Wisconsin professor wins bad writing contest
A sentence in which tiny birds and the English language are both slaughtered has taken top honours.
San Jose: A sentence in which tiny birds and the English language are both slaughtered has taken top honours in an annual bad writing contest.
Sue Fondrie of Oshkosh, Wisconsin, won the 2011 Bulwer-Lytton Fiction Contest for her sentence comparing forgotten memories to dead sparrows yesterday, said San Jose State University Prof. Scott Rice.
The contestant asks writers to submit the worst possible opening sentences to imaginary novels.
Fondrie wrote: "Cheryl's mind turned like the vanes of a wind-powered turbine, chopping her sparrow-like thoughts into bloody pieces that fell onto a growing pile of forgotten memories."
The University of Wisconsin professor's 26-word sentence is the shortest grand prize winner in the contest's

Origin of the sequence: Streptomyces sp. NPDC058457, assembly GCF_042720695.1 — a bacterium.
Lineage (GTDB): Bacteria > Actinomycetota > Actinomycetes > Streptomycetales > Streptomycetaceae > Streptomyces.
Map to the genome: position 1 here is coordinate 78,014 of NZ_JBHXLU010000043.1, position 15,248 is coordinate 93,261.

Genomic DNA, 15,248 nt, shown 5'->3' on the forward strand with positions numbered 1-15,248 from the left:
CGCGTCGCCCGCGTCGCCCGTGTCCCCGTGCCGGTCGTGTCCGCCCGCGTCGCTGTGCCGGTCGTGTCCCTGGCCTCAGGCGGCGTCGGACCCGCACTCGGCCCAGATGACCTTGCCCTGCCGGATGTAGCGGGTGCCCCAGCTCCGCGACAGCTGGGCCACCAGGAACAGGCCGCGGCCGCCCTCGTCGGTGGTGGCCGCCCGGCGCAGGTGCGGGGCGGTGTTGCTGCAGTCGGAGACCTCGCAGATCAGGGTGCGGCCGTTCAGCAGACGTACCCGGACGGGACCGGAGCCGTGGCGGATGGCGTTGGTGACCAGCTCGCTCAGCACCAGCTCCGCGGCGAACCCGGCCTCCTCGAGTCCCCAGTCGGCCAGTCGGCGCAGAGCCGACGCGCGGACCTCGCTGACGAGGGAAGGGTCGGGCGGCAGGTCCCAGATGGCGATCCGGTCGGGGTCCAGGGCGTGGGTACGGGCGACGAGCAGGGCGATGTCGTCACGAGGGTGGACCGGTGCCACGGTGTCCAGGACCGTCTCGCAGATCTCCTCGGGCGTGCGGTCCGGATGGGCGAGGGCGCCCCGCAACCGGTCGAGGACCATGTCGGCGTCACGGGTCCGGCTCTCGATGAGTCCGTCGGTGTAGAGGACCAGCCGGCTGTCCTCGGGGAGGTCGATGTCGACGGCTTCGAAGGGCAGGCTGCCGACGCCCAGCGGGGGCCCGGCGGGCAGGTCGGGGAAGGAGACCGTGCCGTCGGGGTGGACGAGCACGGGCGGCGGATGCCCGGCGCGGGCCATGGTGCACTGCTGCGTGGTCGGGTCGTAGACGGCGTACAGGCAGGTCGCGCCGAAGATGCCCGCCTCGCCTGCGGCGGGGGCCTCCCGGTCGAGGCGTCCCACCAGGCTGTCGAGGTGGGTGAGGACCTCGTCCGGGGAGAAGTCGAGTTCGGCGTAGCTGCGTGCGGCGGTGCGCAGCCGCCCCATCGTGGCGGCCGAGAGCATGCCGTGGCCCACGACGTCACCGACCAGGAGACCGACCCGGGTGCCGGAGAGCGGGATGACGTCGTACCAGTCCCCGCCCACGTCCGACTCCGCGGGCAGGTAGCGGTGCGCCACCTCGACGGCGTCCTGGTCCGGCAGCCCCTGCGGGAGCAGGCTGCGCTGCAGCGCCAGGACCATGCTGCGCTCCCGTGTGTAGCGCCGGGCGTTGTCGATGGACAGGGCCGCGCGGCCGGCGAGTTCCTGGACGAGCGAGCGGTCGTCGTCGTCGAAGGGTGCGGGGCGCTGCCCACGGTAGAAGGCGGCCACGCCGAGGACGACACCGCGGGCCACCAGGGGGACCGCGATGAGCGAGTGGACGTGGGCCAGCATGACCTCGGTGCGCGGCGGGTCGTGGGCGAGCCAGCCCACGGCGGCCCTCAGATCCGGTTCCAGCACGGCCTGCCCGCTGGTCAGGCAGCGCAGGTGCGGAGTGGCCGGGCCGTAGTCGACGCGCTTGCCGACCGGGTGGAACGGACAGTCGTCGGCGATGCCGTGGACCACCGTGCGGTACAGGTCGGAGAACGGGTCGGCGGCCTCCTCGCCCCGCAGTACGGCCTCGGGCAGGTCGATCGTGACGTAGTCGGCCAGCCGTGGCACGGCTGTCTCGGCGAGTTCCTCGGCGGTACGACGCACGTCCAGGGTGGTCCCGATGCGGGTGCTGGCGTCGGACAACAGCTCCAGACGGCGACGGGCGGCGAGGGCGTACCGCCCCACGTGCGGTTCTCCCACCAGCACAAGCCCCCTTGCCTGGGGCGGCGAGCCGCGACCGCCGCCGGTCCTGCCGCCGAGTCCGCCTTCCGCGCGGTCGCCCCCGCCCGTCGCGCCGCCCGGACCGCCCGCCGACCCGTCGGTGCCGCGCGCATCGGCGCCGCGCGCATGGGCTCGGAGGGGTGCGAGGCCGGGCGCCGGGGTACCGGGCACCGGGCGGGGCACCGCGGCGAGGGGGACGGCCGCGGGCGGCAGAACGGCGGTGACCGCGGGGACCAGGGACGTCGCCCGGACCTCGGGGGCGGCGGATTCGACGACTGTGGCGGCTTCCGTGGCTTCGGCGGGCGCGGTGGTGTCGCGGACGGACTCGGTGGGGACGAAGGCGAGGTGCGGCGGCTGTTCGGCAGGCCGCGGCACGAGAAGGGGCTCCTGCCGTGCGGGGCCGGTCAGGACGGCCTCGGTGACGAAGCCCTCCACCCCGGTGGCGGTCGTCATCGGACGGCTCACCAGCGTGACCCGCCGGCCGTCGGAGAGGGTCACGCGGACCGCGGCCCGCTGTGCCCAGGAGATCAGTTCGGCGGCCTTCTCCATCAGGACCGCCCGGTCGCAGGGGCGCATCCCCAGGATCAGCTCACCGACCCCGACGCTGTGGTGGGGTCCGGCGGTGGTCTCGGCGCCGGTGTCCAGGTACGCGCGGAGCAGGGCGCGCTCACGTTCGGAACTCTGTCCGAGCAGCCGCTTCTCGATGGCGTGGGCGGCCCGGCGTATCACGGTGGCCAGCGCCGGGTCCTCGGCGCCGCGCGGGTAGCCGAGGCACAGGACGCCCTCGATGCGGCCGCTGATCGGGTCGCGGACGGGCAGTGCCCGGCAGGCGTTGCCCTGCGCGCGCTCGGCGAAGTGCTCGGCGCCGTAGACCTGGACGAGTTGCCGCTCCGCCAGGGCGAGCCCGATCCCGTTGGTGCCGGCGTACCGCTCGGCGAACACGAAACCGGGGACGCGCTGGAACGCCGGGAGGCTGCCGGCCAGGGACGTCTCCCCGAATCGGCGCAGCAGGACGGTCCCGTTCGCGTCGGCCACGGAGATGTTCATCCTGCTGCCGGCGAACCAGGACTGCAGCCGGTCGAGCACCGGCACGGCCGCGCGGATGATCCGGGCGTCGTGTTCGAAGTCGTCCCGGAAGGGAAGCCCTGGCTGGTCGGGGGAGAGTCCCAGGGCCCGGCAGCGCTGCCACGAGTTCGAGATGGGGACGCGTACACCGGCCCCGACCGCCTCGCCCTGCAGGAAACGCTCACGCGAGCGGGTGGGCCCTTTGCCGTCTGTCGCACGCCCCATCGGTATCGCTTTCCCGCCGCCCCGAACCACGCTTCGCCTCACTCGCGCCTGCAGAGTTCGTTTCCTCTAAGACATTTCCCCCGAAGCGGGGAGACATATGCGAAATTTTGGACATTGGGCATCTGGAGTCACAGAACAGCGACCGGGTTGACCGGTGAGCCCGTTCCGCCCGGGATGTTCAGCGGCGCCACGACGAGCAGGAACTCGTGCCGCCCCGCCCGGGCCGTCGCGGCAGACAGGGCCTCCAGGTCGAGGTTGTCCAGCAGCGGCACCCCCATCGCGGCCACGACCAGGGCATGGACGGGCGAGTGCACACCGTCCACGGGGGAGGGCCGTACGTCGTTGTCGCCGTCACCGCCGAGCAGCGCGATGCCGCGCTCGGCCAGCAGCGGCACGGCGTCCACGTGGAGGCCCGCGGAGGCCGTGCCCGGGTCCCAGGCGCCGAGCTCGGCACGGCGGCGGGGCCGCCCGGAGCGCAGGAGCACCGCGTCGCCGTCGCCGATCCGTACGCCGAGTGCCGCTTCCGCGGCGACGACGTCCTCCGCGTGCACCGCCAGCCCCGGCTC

29-year history, Rice said. Contest judges liked that Fondrie's entry reminded them of the 1960s hit song "The Windmills of Your Mind," which Rice described as an image that "made no more sense then than it does now."
The contest is named after British author Edward George Bulwer-Lytton, whose 1830 novel "Paul Clifford" begins with the oft-quoted opening line "It was a dark and stormy night."
The contest solicits entries in a variety of categories. John Doble of New York won in the historical
fiction category: "Napoleon's ship tossed and turned as the emperor, listening while his generals squabbled as they always did, splashed the tepid waters in his bathtub."
To take the prize for best purple prose, Mike Pedersen of North Berwick, Maine, relied on a thesaurus'-worth of synonyms: "As his small boat scudded before a brisk breeze under a sapphire sky dappled with cerulean clouds with indigo bases, through cobalt seas that deepened to navy nearer the boat and faded to azure at he horizon, Ian was at a loss as to why he felt blue."